Questions that can promote healthy African food through colleges and schools

Many colleges and boarding schools have meal plans whose choices of food reflect the extent to which indigenous African food features on what students consume for breakfast, lunch and supper.

ALTHOUGH foreign food continues to find its way into African cities and rural communities, colleges and schools can be effective avenues for reviving and promoting indigenous African food.

As knowledge centres, colleges and schools can be huge sources of ideas on how African countries can collectively promote healthy and culturally-appropriate food. This can start by rewriting African food stories through seeking answers to a series of questions as explained below.

What do you understand by African food?

This opening question is critical for surfacing how communities, academic institutions like colleges or schools, policymakers and many other sources define and understand African food.

Some foreign food has become part of African food systems such that people may be confused when such food is not considered African. For instance, young people who grew up consuming apples and oranges may not understand when elders say those fruits are foreign food.

Harvesting diverse definitions and meaning of African food is important in contextualising the food and continuously refine the African food policy.

How can you describe your college or school meal plan?

Many colleges and boarding schools have meal plans whose choices of food reflect the extent to which indigenous African food features on what students consume for breakfast, lunch and supper. Examining meal plans for learning institutions can inform a comparative analysis of the food composition from diverse institutions. That can open pathways for promoting indigenous African food if such food is missing on meal plans.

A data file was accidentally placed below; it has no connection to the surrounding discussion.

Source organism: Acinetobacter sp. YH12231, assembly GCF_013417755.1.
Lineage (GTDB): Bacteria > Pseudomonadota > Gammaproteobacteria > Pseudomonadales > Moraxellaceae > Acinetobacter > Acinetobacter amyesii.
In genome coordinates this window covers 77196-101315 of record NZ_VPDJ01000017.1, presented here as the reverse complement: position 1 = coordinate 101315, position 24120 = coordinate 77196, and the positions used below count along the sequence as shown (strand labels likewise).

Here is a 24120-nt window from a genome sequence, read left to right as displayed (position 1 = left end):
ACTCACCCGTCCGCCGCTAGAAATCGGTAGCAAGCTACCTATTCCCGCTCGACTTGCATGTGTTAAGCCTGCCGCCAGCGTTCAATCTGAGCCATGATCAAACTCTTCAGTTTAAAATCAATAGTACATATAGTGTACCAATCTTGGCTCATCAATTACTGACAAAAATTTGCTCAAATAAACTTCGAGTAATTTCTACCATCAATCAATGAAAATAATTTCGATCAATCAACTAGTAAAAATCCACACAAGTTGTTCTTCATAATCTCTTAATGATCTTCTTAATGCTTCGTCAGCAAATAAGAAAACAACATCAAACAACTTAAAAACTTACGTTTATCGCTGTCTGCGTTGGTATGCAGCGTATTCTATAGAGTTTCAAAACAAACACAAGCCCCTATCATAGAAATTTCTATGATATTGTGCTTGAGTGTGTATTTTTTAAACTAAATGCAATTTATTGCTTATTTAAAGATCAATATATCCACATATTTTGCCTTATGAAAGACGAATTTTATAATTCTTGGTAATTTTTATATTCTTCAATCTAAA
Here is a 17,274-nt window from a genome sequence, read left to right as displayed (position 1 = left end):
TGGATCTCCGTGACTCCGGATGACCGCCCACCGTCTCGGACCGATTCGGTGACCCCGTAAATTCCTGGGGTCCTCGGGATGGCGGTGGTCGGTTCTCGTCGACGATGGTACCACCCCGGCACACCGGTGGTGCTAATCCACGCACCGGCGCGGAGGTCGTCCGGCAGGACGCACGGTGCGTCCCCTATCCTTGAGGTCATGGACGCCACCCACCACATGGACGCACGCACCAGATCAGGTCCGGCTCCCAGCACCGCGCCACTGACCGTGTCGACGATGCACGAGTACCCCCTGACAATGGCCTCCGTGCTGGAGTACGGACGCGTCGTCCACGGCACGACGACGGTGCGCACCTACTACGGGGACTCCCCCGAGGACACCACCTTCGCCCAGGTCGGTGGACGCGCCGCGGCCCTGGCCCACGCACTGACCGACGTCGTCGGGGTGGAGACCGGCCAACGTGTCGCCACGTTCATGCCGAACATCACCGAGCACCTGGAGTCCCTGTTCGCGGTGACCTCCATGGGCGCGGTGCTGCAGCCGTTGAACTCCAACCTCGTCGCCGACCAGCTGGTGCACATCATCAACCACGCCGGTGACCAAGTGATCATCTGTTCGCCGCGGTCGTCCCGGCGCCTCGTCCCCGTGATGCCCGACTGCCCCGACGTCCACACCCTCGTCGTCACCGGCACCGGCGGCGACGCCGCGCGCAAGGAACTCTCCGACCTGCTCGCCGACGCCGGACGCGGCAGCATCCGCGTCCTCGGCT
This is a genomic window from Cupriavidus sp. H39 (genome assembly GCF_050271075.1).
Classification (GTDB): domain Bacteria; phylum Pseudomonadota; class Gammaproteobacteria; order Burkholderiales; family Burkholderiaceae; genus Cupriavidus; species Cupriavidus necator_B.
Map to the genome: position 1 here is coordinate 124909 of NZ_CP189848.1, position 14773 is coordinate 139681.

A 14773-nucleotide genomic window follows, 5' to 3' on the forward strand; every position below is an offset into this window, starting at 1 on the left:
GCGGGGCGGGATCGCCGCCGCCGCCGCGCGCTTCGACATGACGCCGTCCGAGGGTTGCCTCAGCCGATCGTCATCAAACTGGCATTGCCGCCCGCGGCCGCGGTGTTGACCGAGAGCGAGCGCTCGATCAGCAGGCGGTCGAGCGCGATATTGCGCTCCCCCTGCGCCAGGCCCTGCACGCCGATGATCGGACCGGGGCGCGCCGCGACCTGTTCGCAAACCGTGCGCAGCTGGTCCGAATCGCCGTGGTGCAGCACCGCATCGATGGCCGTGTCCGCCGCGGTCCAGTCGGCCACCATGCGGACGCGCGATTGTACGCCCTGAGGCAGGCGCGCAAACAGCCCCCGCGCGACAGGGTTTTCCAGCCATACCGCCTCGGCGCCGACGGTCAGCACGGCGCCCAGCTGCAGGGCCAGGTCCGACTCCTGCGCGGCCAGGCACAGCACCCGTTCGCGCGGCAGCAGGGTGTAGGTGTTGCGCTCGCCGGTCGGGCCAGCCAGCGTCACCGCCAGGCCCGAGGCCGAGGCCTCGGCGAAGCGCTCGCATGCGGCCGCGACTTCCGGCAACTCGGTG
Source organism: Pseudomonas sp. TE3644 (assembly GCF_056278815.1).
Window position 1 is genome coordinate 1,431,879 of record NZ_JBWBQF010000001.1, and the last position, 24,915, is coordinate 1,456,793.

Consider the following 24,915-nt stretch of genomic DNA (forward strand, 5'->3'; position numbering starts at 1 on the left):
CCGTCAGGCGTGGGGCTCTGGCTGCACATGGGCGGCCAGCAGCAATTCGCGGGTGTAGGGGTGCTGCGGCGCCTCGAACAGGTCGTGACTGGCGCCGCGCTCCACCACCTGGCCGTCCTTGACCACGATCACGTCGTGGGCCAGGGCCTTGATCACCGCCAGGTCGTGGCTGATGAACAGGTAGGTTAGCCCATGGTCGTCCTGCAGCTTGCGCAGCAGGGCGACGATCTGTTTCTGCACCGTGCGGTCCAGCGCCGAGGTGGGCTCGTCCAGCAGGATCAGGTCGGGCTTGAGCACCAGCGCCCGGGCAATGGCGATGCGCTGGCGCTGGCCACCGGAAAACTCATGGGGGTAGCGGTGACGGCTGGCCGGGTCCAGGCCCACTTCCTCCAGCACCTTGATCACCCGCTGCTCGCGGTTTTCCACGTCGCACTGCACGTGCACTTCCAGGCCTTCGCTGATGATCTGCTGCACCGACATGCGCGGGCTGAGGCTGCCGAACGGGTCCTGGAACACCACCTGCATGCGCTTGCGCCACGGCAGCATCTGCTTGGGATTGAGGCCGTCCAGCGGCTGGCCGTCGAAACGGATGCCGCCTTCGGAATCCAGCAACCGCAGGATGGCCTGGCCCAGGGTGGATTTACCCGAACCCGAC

What are the sources of food for your college or school?

Learning institutions have diverse sources of food including their own farms, agricultural projects, supermarkets, mass markets and processed food companies, among others.

Answers to this question will reveal the relationship between learning institutions and different markets such as mass markets which sell indigenous food.

If imported food is crowding out African food like indigenous rice, advocacy messages can then be developed to address the situation.

How do you rate the health and nutrition of your college or school’s meal plan?

This question seeks to find out the extent to which college or school menus are informed by health and nutrition. The feedback can be used to increase awareness among parents or guardians about how, for instance, inflation and budgetary issues have an impact on children’s access to healthy menus. Such information can open opportunities for exploring alternative and affordable menus found in African communities.

For instance, if there is appetite for indigenous fruits, which ones would substitute apples and oranges? If the need to substitute cereals or cornflakes is discovered, what would be the substitutes in African food? In colleges or schools where ice cream or yoghurt is part of the menu, how far can such institutions accept baobab ice cream or yoghurt?

To what extent is your meal plan guided by government policy?